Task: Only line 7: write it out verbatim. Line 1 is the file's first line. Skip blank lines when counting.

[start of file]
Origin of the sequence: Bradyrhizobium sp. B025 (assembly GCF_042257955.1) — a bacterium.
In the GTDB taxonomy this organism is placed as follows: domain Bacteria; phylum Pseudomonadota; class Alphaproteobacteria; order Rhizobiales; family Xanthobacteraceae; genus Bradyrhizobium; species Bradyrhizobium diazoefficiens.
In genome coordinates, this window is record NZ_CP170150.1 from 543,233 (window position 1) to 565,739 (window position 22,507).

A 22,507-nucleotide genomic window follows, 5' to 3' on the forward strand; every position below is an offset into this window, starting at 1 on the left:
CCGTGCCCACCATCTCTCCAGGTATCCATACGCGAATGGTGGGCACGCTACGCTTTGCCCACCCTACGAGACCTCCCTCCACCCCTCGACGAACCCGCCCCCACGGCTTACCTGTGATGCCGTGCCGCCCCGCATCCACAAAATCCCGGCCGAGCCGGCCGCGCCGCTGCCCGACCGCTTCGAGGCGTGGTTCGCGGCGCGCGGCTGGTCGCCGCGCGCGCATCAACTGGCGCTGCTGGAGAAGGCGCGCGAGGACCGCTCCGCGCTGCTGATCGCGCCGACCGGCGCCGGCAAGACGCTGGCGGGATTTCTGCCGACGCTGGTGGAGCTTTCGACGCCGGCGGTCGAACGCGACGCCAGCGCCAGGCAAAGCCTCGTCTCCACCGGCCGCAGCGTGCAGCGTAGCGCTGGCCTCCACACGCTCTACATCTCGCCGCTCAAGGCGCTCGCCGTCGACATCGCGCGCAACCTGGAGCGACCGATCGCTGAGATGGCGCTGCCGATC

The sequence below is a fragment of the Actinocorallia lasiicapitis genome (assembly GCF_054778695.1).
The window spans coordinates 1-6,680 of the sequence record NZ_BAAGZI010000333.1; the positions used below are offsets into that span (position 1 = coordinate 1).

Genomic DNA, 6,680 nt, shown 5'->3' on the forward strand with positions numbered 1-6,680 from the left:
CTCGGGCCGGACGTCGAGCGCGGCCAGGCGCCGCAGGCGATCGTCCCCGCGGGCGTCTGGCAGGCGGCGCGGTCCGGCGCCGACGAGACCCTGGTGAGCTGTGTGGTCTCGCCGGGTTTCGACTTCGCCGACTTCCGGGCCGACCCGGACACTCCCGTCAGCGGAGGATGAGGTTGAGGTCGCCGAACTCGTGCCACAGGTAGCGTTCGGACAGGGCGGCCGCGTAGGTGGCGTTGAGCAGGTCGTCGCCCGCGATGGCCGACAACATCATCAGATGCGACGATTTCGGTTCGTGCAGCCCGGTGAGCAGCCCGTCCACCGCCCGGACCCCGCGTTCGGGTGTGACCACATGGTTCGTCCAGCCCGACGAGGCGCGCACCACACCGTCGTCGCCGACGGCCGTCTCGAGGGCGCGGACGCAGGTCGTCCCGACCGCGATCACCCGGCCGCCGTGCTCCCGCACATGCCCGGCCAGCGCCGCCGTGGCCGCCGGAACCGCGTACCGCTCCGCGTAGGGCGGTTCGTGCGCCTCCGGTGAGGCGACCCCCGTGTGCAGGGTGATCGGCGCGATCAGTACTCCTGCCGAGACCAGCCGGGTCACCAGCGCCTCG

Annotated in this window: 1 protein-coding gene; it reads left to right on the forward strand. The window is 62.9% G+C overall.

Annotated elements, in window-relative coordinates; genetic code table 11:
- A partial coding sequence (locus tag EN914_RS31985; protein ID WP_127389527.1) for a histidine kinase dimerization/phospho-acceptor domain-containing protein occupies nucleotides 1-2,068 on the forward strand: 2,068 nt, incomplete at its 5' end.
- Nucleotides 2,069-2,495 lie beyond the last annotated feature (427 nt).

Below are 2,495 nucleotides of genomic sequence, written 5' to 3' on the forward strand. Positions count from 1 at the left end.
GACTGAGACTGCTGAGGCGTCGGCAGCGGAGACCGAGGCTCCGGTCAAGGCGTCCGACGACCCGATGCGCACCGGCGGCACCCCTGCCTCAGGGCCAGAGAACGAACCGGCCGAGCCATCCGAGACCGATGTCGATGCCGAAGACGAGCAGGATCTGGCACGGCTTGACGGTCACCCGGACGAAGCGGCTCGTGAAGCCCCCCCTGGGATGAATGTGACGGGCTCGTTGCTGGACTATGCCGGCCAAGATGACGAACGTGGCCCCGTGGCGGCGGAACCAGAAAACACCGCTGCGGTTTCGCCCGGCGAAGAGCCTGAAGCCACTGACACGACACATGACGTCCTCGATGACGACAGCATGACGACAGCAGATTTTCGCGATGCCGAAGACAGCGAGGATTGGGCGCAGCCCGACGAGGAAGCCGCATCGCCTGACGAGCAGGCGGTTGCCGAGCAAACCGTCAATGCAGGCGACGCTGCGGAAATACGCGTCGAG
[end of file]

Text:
The window spans coordinates 1-6,680 of the sequence record NZ_BAAGZI010000333.1; the positions used below are offsets into that span (position 1 = coordinate 1).